BAY — The Green Bay Packers wait on reinstated defensive end
Johnny Jolly, believing he deserves a second chance after a
three-year suspension for violating the NFL's substance abuse
And while coach
Mike McCarthy has refused to discuss what's keeping Jolly from
reporting to the team's organized team activities, McCarthy said
after Tuesday's OTA that everyone - including Jolly - deserves a
shot at redemption.
"I think our
society is built on second chances. Think how many times you look
through the history of successful individuals that probably or
maybe wouldn't have happened without a second chance,"
McCarthy said after the Packers returned to work for their second
week of OTAs after players had the Memorial Day weekend off.
is different. There's no absolute right way and wrong way when you
evaluate every situation. I'm glad to see Johnny Jolly going
through the process that he's going through. Very proud of where
he is to this point but he still has a lot in front of him."
Jolly was one of
the Packers' best defensive linemen before multiple arrests for
possession of codeine earned him a six-year prison sentence he
began serving in November 2011. However, after just six months in
jail, Jolly was released and put on "shock probation"
for the next decade.
He was suspended
indefinitely by the NFL before the 2010 season, in which the
Packers won the Super Bowl.
keeping Jolly away from the Packers' offseason program is unclear.
McCarthy won't say. Jolly's agent, Jack Bechta, did not respond to
an email Tuesday. Jolly has not responded to multiple attempts to
contact him through social media. All McCarthy has said repeatedly
that Jolly is going through "the process."
Jolly had signed
a one-year, $2.521 million free-agent tender in 2010, and his
contract was suspended at the time of his league suspension. Upon
his reinstatement in March by NFL Commissioner Roger Goodell after
missing the 2010, 2011 and 2012 seasons, Jolly agreed to a
restructured contract that will pay him the veteran minimum of
$715,000 if he makes the team.
Last week, Jolly
graduated from his court-ordered drug-rehabilitation program in
Houston. In the audience for Jolly's graduation Wednesday were
Packers director of player programs Rob Davis and personnel
executive Alonzo Highsmith. Defensive line coach Mike Trgovac has
been keeping in touch with Jolly as much as he could under NFL
rules since the suspension was handed down.
"Not so much
ever thinking he'd ever come back here. That was not my intent of
it," Trgovac said Tuesday. "Johnny's such a good guy,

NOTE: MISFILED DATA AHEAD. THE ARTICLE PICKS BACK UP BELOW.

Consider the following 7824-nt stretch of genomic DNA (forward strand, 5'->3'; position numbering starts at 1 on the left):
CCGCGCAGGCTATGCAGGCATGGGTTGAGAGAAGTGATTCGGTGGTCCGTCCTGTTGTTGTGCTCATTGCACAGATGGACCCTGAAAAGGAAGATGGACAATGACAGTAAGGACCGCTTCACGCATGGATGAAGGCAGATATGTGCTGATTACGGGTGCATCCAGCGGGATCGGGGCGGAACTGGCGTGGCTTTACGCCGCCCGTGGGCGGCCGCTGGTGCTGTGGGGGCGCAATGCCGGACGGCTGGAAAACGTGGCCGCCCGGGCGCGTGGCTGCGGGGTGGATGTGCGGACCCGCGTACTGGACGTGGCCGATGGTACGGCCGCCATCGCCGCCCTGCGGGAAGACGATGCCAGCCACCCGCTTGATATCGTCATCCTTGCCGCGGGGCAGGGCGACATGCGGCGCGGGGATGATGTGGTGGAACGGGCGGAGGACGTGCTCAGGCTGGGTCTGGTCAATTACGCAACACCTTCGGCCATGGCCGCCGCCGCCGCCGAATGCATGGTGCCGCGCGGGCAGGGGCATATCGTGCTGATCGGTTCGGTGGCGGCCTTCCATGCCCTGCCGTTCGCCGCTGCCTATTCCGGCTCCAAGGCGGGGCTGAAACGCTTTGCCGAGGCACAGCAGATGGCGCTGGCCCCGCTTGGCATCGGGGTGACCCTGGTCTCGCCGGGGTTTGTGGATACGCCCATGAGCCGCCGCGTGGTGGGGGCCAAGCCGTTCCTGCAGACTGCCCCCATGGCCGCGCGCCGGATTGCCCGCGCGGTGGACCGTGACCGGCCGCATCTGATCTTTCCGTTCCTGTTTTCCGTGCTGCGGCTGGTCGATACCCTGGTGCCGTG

and sometimes good guys get in a bad way, and I just care about
him as a person. That's why I stayed in contact with him as much
as I was allowed to.
times when I wasn't actually allowed to contact him based on the
rules, him being (suspended). I was in contact with his mother and
stuff like that. If I broke a rule, I didn't try to. I tried to
stay within all the rules. But I just care about him as a
question, though, is what the 6-foot 3, 310-pound Jolly has left
as a player. He appeared to be a perfect fit for defensive
coordinator Dom Capers' 3-4 defense in the lone year he got to
play in the system, starting all 16 games in 2009 and finishing
with 24 tackles, one sack and 10 passes defended. In total, Jolly
started 39 games for Green Bay after being drafted in the sixth
round in 2006 out of Texas A&M.
to say until you see a guy out there working with the other
guys," Capers said. "We've got a group of guys that have
been working awful hard. It's hard to get yourself ready to play
this game unless you're out there on the field going through the
drill work and all that. I don't care how much you work on your
own, it's different. We'll just have to wait and see with
The odds are
against the 30-year-old Jolly, one of 11 defensive linemen on the
roster, including first-round draft pick Datone Jones. The Packers
have taken four defensive linemen in the past two drafts.
Trgovac said he
has seen Jolly in person several times since his reinstatement but
isn't sure what kind of shape he's in.
"He was here
a few times, but I have not seen him move around or on the field
or anything like that. So I don't know anything in that
regard," Trgovac said. "It doesn't look like he blew up,
if that's what you're asking."
As for Jolly's
skill level and how much rust could build up during such a long
layoff, Trgovac suggested it may not be a big issue.
line is not the hardest position to learn. I don't want to say
we're dummies, but it's not like playing (defensive back) where
the coverages will change," Trgovac said. "(The hardest
thing) is probably just your timing. Whether the guy can maintain
his quickness and stuff like that. But with him being laid off, I
really don't have any idea. I'm kind of excited for him to be
participating in practice Tuesday were RB DuJuan Harris (unknown),
S Sean Richardson (neck), CB Davon House (shoulder), CB Sam
Shields (unsigned), OLB Dezman Moses (unknown), ILB Desmond Bishop
(hamstring), rookie OL JC Tretter (ankle), OT Derek Sherrod (leg),
DT Ryan Pickett (unknown), DE Jerel Worthy (knee), and rookie WRs
Kevin Dorsey (unknown) and Charles Johnson (unknown). McCarthy
won't discuss injuries keeping players out of action. . The
Packers signed safety David Fulton, a 6-0, 196-pound undrafted
rookie out of Chowan University (N.C.). Fulton made 39 tackles,
five tackles for loss, a team-high four interceptions, a sack and
a forced fumble as a senior in 2012.